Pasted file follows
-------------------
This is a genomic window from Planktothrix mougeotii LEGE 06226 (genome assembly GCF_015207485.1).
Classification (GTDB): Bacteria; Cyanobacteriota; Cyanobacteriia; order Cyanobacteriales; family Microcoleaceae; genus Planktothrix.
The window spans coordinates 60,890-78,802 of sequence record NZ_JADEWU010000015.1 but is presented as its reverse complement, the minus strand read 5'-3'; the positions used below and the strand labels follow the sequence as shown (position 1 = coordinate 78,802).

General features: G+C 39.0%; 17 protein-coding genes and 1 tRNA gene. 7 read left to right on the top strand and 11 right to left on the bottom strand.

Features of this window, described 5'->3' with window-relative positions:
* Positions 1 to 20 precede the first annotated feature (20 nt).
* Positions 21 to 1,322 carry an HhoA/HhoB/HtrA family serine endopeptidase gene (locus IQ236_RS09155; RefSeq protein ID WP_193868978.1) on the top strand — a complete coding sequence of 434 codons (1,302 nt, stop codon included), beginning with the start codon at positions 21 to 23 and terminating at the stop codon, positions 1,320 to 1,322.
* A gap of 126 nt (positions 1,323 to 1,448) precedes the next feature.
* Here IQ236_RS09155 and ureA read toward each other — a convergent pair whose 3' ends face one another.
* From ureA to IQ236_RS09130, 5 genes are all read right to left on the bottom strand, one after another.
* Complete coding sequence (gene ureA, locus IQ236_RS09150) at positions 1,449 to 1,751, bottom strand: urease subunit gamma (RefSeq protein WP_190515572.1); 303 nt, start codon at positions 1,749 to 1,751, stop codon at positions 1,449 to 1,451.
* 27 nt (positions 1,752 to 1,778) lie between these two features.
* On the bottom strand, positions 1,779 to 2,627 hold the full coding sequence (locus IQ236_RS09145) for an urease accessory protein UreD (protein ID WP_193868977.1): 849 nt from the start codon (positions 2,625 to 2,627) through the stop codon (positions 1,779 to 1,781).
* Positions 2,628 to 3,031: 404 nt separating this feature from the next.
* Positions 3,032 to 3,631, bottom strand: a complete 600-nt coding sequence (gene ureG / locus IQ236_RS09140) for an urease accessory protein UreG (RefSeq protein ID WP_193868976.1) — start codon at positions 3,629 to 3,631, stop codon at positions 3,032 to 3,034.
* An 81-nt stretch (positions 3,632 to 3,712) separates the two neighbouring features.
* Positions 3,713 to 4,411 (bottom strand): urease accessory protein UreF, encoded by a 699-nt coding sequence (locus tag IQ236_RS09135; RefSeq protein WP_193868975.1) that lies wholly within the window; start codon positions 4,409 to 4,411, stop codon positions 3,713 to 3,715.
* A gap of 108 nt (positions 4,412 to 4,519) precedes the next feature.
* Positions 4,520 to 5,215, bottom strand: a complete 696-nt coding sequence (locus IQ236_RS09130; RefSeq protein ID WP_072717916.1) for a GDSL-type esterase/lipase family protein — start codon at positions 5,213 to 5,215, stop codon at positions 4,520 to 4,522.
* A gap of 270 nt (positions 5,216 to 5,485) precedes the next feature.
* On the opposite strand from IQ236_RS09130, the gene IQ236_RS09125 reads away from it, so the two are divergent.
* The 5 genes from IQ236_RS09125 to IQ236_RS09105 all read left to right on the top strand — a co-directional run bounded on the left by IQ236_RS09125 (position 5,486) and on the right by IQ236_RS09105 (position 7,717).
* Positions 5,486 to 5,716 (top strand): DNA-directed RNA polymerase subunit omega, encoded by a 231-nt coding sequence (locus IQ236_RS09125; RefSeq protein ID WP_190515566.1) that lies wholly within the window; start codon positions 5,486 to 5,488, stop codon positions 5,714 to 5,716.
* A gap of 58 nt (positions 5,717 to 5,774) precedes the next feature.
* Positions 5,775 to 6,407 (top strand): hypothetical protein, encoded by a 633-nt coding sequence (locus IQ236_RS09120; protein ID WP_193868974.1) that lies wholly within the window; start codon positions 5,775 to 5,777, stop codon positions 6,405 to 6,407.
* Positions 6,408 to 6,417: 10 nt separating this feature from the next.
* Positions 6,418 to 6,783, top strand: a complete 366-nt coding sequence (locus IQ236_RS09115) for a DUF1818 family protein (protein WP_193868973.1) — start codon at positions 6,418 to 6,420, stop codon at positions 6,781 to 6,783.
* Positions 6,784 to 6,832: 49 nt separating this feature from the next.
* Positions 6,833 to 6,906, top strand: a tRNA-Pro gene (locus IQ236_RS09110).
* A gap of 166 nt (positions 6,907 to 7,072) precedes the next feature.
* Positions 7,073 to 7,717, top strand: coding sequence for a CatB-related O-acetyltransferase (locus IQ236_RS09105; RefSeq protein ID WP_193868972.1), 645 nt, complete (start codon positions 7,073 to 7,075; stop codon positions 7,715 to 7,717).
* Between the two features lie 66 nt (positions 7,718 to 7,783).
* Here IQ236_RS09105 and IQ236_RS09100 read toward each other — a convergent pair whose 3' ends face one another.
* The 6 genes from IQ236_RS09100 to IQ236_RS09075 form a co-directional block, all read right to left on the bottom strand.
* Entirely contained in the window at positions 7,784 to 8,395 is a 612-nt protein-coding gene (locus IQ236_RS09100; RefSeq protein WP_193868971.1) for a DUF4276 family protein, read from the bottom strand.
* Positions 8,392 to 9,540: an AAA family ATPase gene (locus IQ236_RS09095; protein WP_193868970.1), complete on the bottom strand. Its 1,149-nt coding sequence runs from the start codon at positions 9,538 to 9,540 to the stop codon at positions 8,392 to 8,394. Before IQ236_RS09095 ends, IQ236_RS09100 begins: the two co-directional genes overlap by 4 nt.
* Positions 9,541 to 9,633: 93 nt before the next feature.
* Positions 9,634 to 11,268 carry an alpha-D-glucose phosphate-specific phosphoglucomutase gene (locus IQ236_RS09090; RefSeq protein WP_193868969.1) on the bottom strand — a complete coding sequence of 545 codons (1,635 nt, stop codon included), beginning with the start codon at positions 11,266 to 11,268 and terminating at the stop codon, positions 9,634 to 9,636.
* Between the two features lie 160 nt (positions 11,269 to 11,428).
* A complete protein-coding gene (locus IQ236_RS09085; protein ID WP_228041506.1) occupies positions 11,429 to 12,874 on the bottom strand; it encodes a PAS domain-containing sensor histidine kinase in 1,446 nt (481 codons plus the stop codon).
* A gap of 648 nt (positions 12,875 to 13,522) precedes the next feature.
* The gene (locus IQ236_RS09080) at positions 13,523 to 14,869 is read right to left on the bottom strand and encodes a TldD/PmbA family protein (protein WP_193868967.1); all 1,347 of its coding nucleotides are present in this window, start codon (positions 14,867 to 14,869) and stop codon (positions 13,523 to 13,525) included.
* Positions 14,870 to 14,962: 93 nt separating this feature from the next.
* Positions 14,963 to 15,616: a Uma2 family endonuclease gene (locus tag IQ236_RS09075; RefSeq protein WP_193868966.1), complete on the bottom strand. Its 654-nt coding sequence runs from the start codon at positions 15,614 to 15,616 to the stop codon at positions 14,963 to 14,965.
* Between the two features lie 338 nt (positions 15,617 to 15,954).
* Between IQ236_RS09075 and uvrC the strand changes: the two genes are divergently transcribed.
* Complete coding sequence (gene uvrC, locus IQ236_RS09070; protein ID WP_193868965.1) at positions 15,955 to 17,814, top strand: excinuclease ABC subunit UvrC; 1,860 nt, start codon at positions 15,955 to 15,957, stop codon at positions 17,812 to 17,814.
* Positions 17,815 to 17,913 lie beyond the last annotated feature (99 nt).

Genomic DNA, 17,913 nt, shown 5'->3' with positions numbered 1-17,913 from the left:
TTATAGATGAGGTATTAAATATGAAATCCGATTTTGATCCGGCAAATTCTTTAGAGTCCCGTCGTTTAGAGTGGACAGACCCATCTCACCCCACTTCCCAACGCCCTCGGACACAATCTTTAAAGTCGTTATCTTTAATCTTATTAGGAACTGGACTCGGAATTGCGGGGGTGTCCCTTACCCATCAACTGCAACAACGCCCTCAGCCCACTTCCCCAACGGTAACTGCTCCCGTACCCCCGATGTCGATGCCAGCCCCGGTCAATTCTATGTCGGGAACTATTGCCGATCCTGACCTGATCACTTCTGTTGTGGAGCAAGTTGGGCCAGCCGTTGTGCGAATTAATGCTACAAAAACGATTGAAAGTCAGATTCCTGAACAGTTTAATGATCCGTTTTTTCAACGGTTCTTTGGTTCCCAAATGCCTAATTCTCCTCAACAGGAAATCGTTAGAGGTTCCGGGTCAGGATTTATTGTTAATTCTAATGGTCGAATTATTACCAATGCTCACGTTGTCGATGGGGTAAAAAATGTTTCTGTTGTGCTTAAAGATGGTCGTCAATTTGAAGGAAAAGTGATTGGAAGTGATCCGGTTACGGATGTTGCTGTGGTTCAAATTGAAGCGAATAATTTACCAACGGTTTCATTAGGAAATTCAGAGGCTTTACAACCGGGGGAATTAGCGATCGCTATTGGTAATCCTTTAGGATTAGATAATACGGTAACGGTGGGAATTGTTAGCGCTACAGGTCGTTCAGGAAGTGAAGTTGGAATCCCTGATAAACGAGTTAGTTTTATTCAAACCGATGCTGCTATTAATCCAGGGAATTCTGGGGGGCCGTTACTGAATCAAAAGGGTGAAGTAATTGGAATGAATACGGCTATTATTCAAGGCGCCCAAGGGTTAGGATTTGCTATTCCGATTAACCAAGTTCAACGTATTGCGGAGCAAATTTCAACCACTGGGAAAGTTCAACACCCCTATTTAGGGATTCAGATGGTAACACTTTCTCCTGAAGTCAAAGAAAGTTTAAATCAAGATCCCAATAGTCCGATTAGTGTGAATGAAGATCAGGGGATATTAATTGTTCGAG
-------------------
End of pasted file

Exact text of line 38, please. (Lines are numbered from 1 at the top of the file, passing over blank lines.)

* Positions 9,634 to 11,268 carry an alpha-D-glucose phosphate-specific phosphoglucomutase gene (locus IQ236_RS09090; RefSeq protein WP_193868969.1) on the bottom strand — a complete coding sequence of 545 codons (1,635 nt, stop codon included), beginning with the start codon at positions 11,266 to 11,268 and terminating at the stop codon, positions 9,634 to 9,636.